Patient's Complete Guide to Snoring in Children

Overview of Snoring in Children

Snoring is the most common phenomenon that occurs mostly in adults. Snoring in children is few and far between and if persistent can give rise to troublesome thoughts.

It is not to say that snoring in children should not ever occur but it is very uncommon. A good night’s rest is very essential to a child’s development, and snoring can hinder that.

Signs and Symptoms of Snoring in Children

Snoring in children is, in fact, a problem. It raises many red flags that are sure to be noticed by a parent or a guardian. Some of those signs include:

  • Crankiness, aggressiveness, and irritability
  • Excessive sleep during the day
  • Hyperactive children while being tired
  • Snoring more than three nights a week
  • Loud and harsh snoring
  • Gasping or choking while sleeping
  • Poor attention span and behaviour at school
  • Breathing pauses during sleep
  • Frequent headaches

Causes of Snoring in Children

The restriction of the free flow of air at the back of the throat causes snoring. This could be due to multiple factors ranging from mild to severe.

The most common causes of snoring in children are:

  • Allergies: Allergies mainly cause inflammation of the nose and throat, hence creating passage restriction.
  • Congestion: Congestion is known to inflame the nose with excess fluid. Cold or flu can cause congestion which can result in snoring.
  • Childhood Obesity: Overweight children are at risk of SDB and OSA. Excess weight often causes sleep disorders marked by snoring.
  • Asthma: Studies suggest that children with asthma are more likely to snore. Asthma increases the drive to breathe which induces snoring.
  • Large or swollen tonsil and adenoids: An infection can cause the tonsils and adenoids to enlarge, which can obstruct the airway and put the child at risk of snoring.

Risk Factors of Snoring in Children

Risk factors that trigger snoring in children are:

 

  • Sinusitis or sinus infection
  • A deviated Septum
  • Environmental factors such as tobacco smoke
  • Contaminated air/ Low air quality
  • Obstructive Sleep Apnea
  • Birth Disorders

 

Health Complication - Snoring in Children 

Snoring in children also carries health risks. Experts share the fact that this condition often leads to cognitive impairment and may develop behavioral problems. Studies also confirmed the negative effects of regular snoring in children and may also result in cardiovascular health issues.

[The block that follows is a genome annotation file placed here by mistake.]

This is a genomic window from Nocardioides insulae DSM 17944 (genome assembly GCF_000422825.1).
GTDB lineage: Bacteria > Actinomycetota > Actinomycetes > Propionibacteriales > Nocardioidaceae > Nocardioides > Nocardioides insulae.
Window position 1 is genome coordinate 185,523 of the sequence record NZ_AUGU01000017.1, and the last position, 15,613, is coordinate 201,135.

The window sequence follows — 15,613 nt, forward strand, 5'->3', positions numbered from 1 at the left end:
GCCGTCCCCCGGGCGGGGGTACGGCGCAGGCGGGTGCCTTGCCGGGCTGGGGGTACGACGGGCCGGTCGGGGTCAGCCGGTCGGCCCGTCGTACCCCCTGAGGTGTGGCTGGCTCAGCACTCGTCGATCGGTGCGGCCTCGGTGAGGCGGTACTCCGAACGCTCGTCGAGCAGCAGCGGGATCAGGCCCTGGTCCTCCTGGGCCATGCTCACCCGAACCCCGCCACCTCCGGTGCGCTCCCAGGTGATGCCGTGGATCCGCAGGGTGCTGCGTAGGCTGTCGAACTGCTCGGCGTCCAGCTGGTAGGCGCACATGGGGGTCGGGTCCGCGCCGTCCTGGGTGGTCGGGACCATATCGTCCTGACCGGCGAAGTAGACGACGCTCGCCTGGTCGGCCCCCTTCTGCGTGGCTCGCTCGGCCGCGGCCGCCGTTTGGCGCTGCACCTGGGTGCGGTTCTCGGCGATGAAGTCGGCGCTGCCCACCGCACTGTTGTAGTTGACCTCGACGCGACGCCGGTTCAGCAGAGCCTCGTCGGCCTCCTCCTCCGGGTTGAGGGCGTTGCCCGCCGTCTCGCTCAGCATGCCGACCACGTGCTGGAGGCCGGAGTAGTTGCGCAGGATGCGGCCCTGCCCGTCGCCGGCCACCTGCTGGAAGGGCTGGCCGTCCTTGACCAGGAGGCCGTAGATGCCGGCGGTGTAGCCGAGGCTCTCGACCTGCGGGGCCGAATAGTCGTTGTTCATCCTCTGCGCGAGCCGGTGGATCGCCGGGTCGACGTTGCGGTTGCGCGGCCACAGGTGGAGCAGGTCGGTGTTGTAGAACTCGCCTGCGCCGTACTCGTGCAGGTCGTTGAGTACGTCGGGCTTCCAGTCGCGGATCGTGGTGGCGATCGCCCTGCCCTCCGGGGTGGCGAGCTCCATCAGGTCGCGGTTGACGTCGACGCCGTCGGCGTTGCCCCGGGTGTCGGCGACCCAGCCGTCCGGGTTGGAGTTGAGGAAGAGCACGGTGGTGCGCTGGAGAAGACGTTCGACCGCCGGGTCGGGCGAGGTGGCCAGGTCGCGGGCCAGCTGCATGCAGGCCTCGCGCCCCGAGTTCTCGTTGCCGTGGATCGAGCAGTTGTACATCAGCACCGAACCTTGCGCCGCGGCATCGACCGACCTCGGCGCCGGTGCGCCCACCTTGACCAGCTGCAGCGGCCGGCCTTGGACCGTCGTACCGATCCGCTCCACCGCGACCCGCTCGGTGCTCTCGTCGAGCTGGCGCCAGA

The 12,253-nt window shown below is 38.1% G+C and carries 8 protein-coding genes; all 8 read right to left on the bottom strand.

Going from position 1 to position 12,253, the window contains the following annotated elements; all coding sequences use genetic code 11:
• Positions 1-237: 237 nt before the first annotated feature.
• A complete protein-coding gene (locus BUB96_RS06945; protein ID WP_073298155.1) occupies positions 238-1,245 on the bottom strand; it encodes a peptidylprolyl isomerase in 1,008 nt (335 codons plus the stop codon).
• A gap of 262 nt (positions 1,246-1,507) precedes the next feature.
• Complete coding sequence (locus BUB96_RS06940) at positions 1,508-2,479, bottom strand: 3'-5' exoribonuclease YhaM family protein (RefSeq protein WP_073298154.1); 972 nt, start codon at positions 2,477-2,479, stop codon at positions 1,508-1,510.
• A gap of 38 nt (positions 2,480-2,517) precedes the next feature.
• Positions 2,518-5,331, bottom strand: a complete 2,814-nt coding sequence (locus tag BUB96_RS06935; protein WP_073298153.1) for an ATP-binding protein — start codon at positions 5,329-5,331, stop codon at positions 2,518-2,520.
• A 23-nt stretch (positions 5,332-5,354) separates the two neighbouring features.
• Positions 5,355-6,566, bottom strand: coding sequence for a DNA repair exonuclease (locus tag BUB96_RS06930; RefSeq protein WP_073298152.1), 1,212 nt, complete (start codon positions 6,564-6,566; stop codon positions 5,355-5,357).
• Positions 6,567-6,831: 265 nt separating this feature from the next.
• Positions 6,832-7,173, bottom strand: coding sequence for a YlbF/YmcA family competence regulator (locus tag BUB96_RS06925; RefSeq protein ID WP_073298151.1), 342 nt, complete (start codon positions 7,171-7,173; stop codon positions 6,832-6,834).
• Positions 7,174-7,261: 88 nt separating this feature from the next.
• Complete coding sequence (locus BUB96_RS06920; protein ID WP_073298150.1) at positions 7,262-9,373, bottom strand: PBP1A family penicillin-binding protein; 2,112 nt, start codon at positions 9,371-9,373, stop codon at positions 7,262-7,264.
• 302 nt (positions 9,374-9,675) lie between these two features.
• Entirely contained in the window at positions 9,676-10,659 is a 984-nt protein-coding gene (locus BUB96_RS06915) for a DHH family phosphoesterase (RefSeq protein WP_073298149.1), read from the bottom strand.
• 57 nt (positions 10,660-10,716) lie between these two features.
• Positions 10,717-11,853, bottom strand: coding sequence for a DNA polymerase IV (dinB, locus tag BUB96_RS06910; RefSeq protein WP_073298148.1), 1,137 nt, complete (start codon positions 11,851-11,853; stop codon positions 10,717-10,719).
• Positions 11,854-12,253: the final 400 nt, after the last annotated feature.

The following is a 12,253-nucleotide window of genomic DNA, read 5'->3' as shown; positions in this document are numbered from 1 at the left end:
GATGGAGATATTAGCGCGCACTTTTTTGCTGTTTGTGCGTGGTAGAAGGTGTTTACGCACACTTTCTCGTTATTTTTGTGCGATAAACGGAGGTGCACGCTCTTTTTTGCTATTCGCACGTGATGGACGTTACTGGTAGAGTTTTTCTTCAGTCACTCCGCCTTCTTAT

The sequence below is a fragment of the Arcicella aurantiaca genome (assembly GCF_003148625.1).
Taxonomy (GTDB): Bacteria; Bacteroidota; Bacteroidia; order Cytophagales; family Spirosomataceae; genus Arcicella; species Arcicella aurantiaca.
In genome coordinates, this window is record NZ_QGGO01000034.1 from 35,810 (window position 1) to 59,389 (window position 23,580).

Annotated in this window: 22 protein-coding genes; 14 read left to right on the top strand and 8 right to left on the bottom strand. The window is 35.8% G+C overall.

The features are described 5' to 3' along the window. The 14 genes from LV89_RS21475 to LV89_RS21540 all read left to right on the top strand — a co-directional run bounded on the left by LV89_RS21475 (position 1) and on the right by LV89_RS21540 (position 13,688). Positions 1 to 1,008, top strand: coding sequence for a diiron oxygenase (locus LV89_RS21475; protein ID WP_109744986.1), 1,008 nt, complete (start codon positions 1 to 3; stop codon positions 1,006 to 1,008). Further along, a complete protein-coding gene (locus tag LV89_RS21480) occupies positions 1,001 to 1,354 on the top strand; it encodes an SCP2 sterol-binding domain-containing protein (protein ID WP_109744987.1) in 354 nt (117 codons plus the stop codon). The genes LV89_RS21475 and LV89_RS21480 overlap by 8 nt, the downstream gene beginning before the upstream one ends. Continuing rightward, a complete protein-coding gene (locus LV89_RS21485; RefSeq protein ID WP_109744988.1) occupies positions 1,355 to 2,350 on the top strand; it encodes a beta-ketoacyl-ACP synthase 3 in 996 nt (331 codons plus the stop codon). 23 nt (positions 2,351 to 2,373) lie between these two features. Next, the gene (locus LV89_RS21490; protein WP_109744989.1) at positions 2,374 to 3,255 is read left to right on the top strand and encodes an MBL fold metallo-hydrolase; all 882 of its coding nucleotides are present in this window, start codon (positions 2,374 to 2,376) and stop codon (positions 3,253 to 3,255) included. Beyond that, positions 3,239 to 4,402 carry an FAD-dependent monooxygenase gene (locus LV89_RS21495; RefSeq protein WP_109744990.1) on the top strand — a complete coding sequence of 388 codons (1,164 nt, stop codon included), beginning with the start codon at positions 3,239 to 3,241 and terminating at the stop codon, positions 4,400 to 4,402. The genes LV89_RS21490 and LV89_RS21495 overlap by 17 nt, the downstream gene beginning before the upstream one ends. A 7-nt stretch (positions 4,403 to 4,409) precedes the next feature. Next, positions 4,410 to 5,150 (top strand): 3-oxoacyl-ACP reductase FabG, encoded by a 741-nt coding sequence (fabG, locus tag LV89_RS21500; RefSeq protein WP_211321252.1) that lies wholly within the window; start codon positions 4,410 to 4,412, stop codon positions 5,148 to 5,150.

Prevention

Make sure that your child sleeps on the side as it can stop snoring. Maintaining a healthy weight and nasal strips can help to reduce the snoring habit in your children. Quality sleep and nasal congestion treatment are also effective when it comes to preventing snoring.

Diagnosis

As mentioned above, if the snoring in children persists, see a doctor. The sleeping and snoring pattern of the child needs to be noted before any consultation.

A physical exam is conducted by the doctor to determine whether the snoring is caused by anatomical abnormalities (such as in the mouth). Sometimes a physical exam is enough to get a correct diagnosis.

Some other tests include:

  • Polysomnogram: A sleep study is done by the doctor to evaluate the seriousness of the condition and possible health effects. The test uses sensors as a way to determine snoring, breathing patterns, heart rate, and muscle activity while the child sleeps. The brain wave activity and other determinants offer a clear result to the doctor.
  • Oximetry: In case, the snoring is much more severe and could be progressed into SDB or OSA (or is a major indicator of the disorder) and a sleep study cannot be done, oximetry is recommended. It is an overnight analysis of oxygen levels and can be done at home instead of the clinic
  • Electrocardiogram: If the above tests fail to produce a diagnosis, an electrocardiogram is performed to find any underlying heart condition that might be the root cause of snoring

Treatment of Snoring in Children | When to Consult a Doctor

Depending upon the diagnosis, the treatment may vary from simple medication to surgery.

Removal of Tonsils

If the physical exam determines enlarged tonsils and adenoids to be the cause of snoring, the doctor can recommend surgery to remove them.

This surgery will ultimately improve sleep apnea and the blockage of airflow passage.

Positive Airway Pressure Therapy

Sometimes the surgery can be too risky or not needed at the moment. If this is the case, then the doctor will suggest a different approach such as continuous positive airway pressure therapy or CPAP or bilevel positive airway pressure also known as BPAP.

A nasal mask attached to a small machine is used to deliver air pressure into the throat, nose, and mouth. The air pressure keeps the airway open. The mask is worn by the child every night until the treatment is completed.

Medication

If the snoring is a mild case of sleep apnea, medications are recommended for treatment instead of surgery. These include nasal steroids that are readily available.

Home Care for Your Child

The ongoing treatment at the doctor will surely help your child but in-house care can also be provided to make your child feel calm before or during the treatment.

  • Make sure that your child gets plenty of rest each night and his sleep remains undisturbed
  • Keep your child away from smoke or contaminated air or areas
  • Make your child sleep on his or her side. It will help with the snoring
  • If your child is overweight, take a careful approach to help him lose weight
  • Improve sleep hygiene and sleep environment of your child
  • Boost the humidity of your child’s room by using a humidifier
  • If your child is allergic, use an air purifier in his room

Speciality for Snoring in Children

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